One of the keys to growing a healthy lawn is providing the grass with three main nutrient sources – organic matter, water, and light. So what do you do if your lawn is covered by a canopy of branches and leaves, reducing the amount of light that can get through?
Choose the Right Grass to Survive in Shade
Certain grasses will survive better in the shade than others. Rye, fescues, zoysia, and St. Augustine grasses tend to survive better in the shade than most other types of grasses. Picking the right grass seed is a good idea as well – one that has a mix of different grasses instead of one particular type is your best bet. A variety of grasses will make it likely that, should one or two types not take hold or survive it well, the other grasses in the blend will take root and develop. A singular seed means that if it doesn’t like where you have planted it, absolutely nothing will grow from that seeding.
Consider Groundcover over Grass
Sometimes grass isn’t necessarily the way to go when trying to develop a lawn in the shade. Consider using a different type of groundcover that can survive better in the shade, and that won’t be as competitive with the tree’s roots for nutrients. Hostas and Japanese pachysandra are great options, and require very little in the way of consistent maintenance.
Reduce Stress on the Turf
When turf and grass is in the shade, the lack of light can make it even more open to stress, such as people walking on it constantly or animals using it. Make a path using pavers for people to walk on to avoid them stressing the turf. For animals, particularly dogs, keep an eye on them when they are in the yard and try to train them to avoid the shadier areas. This is easier said than done, but possible with attentiveness and training.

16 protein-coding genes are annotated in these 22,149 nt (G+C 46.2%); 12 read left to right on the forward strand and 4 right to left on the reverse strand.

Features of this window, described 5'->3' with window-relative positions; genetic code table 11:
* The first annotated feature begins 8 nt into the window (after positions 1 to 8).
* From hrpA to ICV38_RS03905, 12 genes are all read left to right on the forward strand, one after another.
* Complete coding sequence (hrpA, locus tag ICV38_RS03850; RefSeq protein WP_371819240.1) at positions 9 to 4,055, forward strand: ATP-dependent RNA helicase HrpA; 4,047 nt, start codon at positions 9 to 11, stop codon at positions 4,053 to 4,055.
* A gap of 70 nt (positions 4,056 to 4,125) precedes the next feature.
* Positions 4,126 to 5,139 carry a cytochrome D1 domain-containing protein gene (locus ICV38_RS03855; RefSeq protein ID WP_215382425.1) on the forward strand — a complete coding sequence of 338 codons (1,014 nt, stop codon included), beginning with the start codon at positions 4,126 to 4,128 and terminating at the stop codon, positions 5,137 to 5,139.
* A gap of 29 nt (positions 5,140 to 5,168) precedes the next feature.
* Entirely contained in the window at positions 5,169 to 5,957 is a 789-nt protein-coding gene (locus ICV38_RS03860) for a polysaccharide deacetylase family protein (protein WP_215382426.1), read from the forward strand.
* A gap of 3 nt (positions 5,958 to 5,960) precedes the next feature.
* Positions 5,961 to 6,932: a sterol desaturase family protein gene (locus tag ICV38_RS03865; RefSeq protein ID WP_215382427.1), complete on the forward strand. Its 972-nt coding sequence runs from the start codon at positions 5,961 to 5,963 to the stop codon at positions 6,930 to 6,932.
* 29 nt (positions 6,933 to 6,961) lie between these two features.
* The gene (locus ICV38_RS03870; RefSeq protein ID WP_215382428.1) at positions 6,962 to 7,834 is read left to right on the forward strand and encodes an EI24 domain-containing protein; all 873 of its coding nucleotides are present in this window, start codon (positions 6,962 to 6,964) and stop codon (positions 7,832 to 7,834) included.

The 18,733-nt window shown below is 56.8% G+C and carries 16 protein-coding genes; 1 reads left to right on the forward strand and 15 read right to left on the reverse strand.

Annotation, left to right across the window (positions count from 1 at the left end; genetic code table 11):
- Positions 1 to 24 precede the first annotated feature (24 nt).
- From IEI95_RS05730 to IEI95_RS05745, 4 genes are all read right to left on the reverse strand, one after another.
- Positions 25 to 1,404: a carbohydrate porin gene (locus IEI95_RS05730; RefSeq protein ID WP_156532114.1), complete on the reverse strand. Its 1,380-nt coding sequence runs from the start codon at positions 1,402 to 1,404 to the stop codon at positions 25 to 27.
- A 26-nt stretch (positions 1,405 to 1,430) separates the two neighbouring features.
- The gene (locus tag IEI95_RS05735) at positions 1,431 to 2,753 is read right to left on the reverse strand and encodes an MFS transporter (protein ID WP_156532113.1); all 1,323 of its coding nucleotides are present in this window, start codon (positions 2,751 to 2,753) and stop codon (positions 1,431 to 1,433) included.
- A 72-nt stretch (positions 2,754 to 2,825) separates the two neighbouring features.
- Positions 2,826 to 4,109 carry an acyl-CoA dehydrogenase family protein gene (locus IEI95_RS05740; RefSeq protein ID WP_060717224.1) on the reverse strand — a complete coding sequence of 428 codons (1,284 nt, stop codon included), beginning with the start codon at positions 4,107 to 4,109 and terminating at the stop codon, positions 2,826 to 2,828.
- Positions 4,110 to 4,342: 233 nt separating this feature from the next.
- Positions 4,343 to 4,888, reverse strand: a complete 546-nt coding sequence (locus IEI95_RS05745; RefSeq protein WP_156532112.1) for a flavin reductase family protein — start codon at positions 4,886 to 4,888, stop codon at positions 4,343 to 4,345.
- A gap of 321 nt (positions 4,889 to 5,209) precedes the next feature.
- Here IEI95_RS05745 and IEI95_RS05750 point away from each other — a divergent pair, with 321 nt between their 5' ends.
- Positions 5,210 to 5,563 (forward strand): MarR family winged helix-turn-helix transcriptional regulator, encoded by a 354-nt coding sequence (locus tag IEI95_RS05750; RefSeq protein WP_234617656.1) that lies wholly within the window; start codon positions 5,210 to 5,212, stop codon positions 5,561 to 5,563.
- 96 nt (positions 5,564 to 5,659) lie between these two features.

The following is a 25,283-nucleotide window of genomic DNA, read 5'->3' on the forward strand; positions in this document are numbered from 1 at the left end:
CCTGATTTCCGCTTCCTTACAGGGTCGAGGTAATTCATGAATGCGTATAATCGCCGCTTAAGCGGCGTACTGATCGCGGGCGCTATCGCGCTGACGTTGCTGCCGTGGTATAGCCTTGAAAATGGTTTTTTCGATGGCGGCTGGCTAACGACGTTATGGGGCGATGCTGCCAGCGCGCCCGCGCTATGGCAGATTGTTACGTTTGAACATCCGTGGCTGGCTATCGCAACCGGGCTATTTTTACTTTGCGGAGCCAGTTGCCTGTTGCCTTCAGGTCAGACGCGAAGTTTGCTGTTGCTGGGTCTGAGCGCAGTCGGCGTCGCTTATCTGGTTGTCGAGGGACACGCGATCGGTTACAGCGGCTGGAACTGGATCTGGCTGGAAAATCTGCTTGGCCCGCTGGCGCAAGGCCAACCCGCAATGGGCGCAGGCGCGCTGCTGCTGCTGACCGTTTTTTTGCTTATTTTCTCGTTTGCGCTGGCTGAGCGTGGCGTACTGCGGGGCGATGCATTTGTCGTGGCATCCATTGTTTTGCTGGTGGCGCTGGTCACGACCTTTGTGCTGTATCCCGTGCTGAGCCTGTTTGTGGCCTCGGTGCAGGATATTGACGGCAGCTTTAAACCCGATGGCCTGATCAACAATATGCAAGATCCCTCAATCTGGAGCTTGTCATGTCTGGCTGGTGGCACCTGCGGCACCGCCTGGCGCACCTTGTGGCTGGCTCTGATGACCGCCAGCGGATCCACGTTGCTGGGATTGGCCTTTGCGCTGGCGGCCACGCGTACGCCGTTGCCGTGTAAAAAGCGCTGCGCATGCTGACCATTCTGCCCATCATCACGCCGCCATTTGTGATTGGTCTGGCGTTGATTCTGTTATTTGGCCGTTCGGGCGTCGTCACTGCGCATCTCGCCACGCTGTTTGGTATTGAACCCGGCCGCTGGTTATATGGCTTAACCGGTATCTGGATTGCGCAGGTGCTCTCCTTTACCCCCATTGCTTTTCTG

Prune Low-Hanging Branches
The lower branches in the canopy are what really block the sunlight from reaching the ground. Upper-level branches do block some sun, but they also allow rays to angle in and reach the ground. Prune some of the low-hanging branches to allow more sunlight to hit the grass. Removing branches within seven or eight feet from the ground is a good general rule to go by, however certain trees may need different considerations.
Don’t Skimp On Standard Care
Aeration, compost spreading, overseeding – these are all standard types of lawn care that should be done for all lawns, every year. Lawns that are not covered with shade can survive not receiving these types of lawn care throughout the year. Lawns that are covered by shade are desperately in need of these types of care though. Aeration will allow the grass to rather more air and nutrients, while compost spreading will provide organic matter and nutrients.
Utilize Hardscaping and Lawn Features
Through reducing the competition for nutrients and water, you can help give what grass you are planting a leg up. Eliminate the possibility of weeds by putting in hard features such as patios, rock gardens, dry creek beds, or Zen gardens.
So don’t think that you can’t grow a nice lush lawn in your well-shaded yard – you’ll just need to put a bit more effort into it than a nice, easy, open lawn.